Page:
57 The jury's damage award of $9 million reflected the State's request for an award in approximately that amount.[14] The request in turn reflected the State's position, communicated through expert testimony and reiterated at closing argument, that approximately $9 million represented the amount of money Medicaid would have saved had it received, and used, actual wholesale prices. Specifically, Lawrence DeBrock, Professor of Economics and Dean of the College of Business at the University of Illinois ("Professor DeBrock"), explained to the jury how he calculated Wisconsin's damages for both brand name and generic drugs. Comparing Medicaid records to subpoenaed documents detailing wholesale drug transactions in the private market, he found the difference between what Medicaid reimbursed pharmacies and the prices actually paid by the pharmacies to their wholesalers. His estimate of that difference was advanced by the State at closing argument and presumably adopted by the jury.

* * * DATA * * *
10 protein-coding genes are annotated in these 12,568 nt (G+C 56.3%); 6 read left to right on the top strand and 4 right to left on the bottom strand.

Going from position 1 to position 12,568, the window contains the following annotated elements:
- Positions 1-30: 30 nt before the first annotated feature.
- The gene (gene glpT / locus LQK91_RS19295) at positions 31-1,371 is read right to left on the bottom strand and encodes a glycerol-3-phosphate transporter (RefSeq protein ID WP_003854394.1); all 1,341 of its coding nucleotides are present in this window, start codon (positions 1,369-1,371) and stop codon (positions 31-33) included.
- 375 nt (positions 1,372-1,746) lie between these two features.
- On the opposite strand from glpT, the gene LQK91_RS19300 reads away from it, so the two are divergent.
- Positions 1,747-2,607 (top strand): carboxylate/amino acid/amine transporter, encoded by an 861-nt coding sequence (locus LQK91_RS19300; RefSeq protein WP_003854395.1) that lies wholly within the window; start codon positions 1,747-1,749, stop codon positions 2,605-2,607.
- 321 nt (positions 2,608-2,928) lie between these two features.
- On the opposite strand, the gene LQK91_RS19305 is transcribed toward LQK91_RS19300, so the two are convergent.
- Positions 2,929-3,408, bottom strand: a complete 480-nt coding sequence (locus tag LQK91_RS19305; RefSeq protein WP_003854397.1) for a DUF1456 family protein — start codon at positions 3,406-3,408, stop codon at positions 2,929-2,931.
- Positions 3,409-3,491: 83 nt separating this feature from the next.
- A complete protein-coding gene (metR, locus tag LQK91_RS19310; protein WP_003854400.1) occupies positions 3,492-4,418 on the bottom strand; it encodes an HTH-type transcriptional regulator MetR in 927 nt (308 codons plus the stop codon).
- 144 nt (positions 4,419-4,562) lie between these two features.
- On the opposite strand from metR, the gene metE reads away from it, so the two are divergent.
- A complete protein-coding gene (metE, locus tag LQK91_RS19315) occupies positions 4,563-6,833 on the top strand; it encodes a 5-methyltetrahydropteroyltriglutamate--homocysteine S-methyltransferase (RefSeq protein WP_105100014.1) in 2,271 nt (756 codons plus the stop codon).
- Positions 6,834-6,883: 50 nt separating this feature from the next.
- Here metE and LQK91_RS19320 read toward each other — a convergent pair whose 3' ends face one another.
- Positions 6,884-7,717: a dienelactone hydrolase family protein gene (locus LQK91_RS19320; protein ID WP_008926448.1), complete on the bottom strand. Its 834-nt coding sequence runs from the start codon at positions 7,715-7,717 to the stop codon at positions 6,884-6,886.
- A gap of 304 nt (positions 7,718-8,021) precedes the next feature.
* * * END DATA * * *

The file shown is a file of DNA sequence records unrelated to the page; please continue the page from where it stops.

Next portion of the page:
58 Pharmacia attacks the damage award because Medicaid reimbursement was set through the political process and, in Pharmacia's view, there was no way the jury could sufficiently predict what the legislature and governor would have done with different AWPs.[15]

59 The damage award was calculated with reference to the AWPs reported by Pharmacia. Because brand drugs are reimbursed by a different process than are generic drugs, we discuss them in turn.

1.      The Jury Did Not Impermissibly Speculate as to the Damage Award with Respect to Brand Name Drugs

60 The jury did not impermissibly speculate as to the damage award with respect to brand name drugs because the jury received credible evidence supporting a reasonable inference that, had actual wholesale prices been provided, the legislature would have used them to reimburse pharmacies for brand name drugs.

61 Many of the facts regarding the reimbursement process are sharply disputed by the parties. Since we are bound to uphold a damage award where it is based on credible evidence viewed in the light most favorable to the jury's determination, Springen, 19 Wis. 2d at 489, we focus on the reimbursement process as it was characterized to the jury at trial.